5 Oct 1889 - 20 Oct 1978
Karlgren was nothing if not concentrated. He was a model of concentration. His concentration laid the foundation for the modern historical study of the Chinese language, and made him incidentally the founding figure of Swedish Sinology.
He did his undergraduate work at Uppsala at a time when dialect studies were popular. He began with Swedish (under the Slavic specialist and comparative phonologist J A Lundell), but soon conceived a desire to apply the same methods of comparative phonetic reconstruction to Chinese. On receiving his degree in 1909, he spent November and December studying Chinese with Ivanov at St Petersburg, and in March of 1910 went on to China, where he in less than two years he gathered materials from 24 Chinese dialects. Then it was more academic training, first two months in London, in early 1912, and then to Paris, where he studied with Chavannes from September 1912 to April 1914. He was awarded his doctorate from Uppsala for a preliminary effort: the reconstruction of the Tang pronunciation of three thousand characters. He became a Professor of East Asian Philology at Goteburg University in 1918, with responsibilities for teaching both Chinese and Japanese. He continued to extend and refine his dissertation work, and made a second visit to China in 1922. A more comprehensive version of his phonological studies appeared in 1926 under the title Etudes sur la Phonologie Chinoise. This was the last of his scholarly works to be written in French; henceforth it would be English.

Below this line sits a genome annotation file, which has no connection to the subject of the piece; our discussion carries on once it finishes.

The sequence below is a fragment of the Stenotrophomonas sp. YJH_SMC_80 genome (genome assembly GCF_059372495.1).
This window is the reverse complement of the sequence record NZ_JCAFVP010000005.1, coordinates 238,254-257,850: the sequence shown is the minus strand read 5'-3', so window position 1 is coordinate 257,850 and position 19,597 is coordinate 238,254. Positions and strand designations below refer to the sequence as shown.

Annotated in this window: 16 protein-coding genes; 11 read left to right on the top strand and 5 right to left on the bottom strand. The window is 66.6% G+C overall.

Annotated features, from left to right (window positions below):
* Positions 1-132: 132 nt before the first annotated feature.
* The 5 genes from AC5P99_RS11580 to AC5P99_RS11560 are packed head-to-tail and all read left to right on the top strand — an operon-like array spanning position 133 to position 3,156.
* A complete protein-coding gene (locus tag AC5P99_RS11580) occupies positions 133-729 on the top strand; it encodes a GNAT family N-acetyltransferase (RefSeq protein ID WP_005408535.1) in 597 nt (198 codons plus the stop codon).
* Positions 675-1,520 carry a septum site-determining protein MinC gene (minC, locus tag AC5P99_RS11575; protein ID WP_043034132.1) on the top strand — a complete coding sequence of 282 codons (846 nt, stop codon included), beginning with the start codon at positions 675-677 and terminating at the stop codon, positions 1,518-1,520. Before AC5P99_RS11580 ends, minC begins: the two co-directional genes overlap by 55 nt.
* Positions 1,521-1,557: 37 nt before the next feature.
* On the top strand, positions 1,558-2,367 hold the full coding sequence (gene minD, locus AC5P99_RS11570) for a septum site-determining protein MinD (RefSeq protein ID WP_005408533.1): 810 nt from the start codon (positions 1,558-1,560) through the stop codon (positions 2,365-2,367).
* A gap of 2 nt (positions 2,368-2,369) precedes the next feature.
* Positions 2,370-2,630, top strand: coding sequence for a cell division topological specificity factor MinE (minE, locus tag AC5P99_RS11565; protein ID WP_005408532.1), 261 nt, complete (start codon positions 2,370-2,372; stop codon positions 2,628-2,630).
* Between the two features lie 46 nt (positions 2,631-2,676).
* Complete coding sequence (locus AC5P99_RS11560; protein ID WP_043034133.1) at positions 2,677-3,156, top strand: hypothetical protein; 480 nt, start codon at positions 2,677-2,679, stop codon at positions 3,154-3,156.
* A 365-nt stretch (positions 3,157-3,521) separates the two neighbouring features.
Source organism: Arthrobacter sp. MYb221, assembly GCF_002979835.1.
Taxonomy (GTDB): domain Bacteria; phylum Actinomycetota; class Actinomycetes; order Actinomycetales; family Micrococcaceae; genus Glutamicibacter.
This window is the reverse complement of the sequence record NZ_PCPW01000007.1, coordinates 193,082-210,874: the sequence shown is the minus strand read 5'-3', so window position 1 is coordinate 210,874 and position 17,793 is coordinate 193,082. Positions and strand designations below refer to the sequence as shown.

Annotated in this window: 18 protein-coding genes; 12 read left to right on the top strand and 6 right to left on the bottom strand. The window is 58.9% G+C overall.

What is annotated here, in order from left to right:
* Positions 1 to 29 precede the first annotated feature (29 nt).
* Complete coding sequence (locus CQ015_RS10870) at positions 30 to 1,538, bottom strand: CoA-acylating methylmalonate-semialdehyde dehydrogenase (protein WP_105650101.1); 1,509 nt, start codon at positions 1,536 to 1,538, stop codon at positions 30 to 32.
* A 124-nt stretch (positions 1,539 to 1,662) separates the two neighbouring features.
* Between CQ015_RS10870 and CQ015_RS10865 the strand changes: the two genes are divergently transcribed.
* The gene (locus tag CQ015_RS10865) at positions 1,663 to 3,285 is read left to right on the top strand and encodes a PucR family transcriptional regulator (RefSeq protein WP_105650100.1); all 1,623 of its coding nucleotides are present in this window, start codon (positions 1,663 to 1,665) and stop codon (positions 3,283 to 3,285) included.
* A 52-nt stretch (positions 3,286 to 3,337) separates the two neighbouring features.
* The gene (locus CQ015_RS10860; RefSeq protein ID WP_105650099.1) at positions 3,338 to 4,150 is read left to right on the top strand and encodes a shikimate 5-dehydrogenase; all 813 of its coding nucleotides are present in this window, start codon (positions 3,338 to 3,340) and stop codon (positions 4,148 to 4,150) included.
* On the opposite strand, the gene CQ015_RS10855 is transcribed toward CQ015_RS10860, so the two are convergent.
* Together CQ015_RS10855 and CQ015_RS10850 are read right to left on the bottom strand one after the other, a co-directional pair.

LODEN: In 1918, Karlgren was appointed Professor of East Asian Philology at the University of Gothenburg, where he taught Chinese as well as Japanese. In 1922 he visited China for the second and last time. He left Gothenburg in 1939 and moved to Stockholm, where he became Director of the Museum of Far Eastern Antiquities and editor of its Bulletin (referred to below as BMFEA), in which he published many of his most important writings.
Having reconstructed the phonetics of Ancient Chinese, Karlgren set about reconstructing what he termed Archaic Chinese, i.e. the language spoken in China during the first part of the first millennium B. C. For this work, he relied heavily on the rhymes in the Shijing ?? (Book of Odes). His reconstructions of ancient and archaic Chinese can all be found in Grammata serica, first published in 1940, and then revised and published as Grammata serica recensa in 1967. In 1957 he published A Compendium of Phonetics in Ancient and Archaic Chinese, which describes the materials, methods and results of his reconstructions.
The reconstructions of Ancient and Archaic Chinese constitute the core of Karlgren's oeuvre, but he also achieved outstanding results in other fields. He made use of his reconstructions to go a little further in reflections about Chinese antiquity, especially in his philological studies, than scholars before him had been able to do. His translations of and glosses on the Shijing ??and the Shujing ?? are exemplary in this regard.11 Karlgren also made significant contributions to the study of ancient Chinese religion and of early bronzes.